At the first ASUC Senate meeting of the spring semester Wednesday night, senators announced the development of a new smartphone application for UC Berkeley students and the renaming of the board that oversees student government commercial activities.
After the senate moved to rename the ASUC Store Operations Board as the Commercial and Student Services Board, Student Action Senator Connor Landgraf announced that he has developed a new smartphone application for students.
Student Action Senator Safeena Mecklai said the board felt that the current name was not very inclusive, and the acronym “SOB” was not ideal.
A full report on the board’s current activity will be presented at the next senate meeting, according to ASUC President Vishalli Loomba.
In May 2009, the board forgave The Daily Californian a portion of its rent for the office it leases. As a result of that agreement, a nonpolitical student member of the board, currently Hedy Chen, sits on the Daily Cal’s Board of Operations, which has no control over the paper’s editorial content.
Landgraf’s smartphone application — which the senate has not yet supported through a bill — monitors the number of people in each campus library and gym and notifies students of ASUC and campus events, Landgraf said.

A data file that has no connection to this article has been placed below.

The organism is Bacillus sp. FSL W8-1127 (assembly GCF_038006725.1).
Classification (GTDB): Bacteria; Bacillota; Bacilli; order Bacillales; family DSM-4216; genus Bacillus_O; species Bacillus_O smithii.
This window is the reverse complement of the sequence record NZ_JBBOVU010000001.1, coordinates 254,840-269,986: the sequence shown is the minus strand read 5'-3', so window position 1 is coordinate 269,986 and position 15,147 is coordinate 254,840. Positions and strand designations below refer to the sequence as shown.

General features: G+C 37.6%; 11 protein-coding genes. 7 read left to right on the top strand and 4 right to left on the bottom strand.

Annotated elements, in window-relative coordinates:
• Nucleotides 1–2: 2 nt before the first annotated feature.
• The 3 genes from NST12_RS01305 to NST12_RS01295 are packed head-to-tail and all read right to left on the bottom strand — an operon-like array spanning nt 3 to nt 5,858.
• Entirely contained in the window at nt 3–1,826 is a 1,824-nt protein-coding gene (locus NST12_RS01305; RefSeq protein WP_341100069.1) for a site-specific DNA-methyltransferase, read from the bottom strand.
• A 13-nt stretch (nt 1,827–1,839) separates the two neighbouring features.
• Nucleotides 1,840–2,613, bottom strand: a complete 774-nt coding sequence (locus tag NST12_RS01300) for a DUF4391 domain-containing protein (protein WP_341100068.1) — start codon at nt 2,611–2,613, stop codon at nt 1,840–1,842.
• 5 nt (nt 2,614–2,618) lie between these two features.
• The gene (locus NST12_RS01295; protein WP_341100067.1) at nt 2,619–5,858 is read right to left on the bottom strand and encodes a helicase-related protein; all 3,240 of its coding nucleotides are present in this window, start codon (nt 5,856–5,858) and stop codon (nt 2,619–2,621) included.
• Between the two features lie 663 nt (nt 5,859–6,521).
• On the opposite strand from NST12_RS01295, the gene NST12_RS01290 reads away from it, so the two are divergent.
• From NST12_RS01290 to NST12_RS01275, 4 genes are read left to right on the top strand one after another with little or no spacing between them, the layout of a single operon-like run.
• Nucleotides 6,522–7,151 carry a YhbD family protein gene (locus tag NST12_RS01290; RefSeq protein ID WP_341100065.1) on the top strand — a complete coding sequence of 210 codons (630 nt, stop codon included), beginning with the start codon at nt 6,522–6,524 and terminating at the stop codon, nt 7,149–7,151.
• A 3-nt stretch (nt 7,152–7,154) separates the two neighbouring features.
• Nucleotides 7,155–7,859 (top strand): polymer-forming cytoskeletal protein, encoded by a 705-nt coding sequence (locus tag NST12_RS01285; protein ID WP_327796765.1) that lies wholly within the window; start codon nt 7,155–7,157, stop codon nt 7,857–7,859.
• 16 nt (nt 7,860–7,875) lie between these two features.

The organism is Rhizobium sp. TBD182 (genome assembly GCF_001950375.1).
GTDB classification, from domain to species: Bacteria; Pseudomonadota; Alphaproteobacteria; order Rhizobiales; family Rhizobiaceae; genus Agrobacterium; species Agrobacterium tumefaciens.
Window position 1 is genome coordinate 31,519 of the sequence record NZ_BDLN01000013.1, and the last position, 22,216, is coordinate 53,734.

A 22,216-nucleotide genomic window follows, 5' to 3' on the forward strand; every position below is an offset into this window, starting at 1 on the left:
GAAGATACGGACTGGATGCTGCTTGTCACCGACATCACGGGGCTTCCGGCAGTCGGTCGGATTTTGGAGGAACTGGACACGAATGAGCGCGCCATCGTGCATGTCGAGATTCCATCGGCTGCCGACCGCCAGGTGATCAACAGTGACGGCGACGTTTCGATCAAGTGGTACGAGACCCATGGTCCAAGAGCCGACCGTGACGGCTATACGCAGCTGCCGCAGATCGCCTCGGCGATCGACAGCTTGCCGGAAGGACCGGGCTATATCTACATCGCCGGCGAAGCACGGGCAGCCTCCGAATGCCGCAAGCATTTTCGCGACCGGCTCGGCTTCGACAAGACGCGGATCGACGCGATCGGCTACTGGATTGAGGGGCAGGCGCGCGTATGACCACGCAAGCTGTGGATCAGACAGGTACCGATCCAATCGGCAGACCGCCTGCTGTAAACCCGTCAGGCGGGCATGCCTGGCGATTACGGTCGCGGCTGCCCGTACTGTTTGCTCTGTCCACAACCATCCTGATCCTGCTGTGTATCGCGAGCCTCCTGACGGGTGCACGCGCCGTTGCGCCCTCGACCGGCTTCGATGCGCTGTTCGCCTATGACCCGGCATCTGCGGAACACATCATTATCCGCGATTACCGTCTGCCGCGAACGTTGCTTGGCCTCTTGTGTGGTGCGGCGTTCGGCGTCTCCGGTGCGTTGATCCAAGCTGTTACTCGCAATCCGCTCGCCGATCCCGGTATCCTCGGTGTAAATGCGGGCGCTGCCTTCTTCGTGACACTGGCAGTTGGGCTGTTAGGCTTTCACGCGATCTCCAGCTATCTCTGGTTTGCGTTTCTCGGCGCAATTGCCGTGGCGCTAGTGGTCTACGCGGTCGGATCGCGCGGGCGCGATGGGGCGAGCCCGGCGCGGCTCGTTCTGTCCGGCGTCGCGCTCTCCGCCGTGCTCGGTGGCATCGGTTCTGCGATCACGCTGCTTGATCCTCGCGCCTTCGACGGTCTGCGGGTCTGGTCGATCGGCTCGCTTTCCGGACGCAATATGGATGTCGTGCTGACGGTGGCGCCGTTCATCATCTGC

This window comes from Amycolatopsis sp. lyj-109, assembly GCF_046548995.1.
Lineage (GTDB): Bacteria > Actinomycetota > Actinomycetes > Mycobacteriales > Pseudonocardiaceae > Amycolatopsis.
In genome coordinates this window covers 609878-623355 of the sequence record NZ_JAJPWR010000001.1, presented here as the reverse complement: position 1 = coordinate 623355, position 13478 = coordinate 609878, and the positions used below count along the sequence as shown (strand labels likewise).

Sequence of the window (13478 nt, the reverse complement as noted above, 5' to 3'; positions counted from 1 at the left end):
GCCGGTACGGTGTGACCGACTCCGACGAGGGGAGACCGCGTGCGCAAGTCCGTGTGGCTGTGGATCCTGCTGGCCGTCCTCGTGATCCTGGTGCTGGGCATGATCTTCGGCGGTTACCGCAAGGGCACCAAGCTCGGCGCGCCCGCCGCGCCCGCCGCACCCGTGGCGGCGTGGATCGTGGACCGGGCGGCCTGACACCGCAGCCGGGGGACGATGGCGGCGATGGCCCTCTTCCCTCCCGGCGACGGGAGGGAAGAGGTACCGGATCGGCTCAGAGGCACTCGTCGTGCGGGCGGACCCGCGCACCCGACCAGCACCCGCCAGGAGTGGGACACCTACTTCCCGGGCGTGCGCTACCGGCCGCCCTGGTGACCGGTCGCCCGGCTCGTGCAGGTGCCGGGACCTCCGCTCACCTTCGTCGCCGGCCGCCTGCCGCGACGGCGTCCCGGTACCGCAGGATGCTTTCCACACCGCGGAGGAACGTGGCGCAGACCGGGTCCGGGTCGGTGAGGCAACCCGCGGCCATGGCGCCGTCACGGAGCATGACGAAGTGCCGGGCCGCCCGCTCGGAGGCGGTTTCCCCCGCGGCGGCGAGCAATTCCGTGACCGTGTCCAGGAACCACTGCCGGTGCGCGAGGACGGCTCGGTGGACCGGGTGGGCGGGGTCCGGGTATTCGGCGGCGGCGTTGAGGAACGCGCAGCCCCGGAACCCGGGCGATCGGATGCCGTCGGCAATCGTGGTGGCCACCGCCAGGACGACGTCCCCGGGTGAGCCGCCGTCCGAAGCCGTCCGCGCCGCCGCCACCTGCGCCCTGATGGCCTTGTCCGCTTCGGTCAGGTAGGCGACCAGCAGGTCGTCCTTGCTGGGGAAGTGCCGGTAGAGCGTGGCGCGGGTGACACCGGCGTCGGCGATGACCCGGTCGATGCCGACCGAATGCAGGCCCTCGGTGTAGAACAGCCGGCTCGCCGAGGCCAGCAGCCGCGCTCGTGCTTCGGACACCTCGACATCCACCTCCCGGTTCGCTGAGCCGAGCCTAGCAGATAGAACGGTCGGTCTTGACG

The project’s one-year development license from iTunes has cost Landgraf a total of $99 in personal expenses. He said he hopes to be reimbursed by the Senate Only fund, a fund that typically finances senate events and retreats.
Landgraf plans to publicly release the application — which will be free for students to download — in late February.
He said if the senate decides not to approve the project, the smartphone application would not be produced, despite the already-purchased development license.
Other applications specific to the campus have been successfully launched in the past few years, according to campus Director of Telecommunications Michael Green.
The UC Berkeley Mobile — launched by the campus on the iTunes application store — overlaps with several features that Landgraf’s application will include. The campus application features course and campus maps, tours, events, news and library tools and links to varsity athletics.
Another application — designed to give students an easy access to the AirBears login page — currently has gotten between 100 and 500 downloads in the Android Market since it was released in December 2008.
An application for the UC Berkeley Haas School of Business also has between 100 and 500 downloads in the Android Market.
Landgraf wants to surpass the number of downloads the other applications have received, hoping that thousands of students will use his product.
“It seems like students really want this application,” he said.
Chloe Hunt covers student government.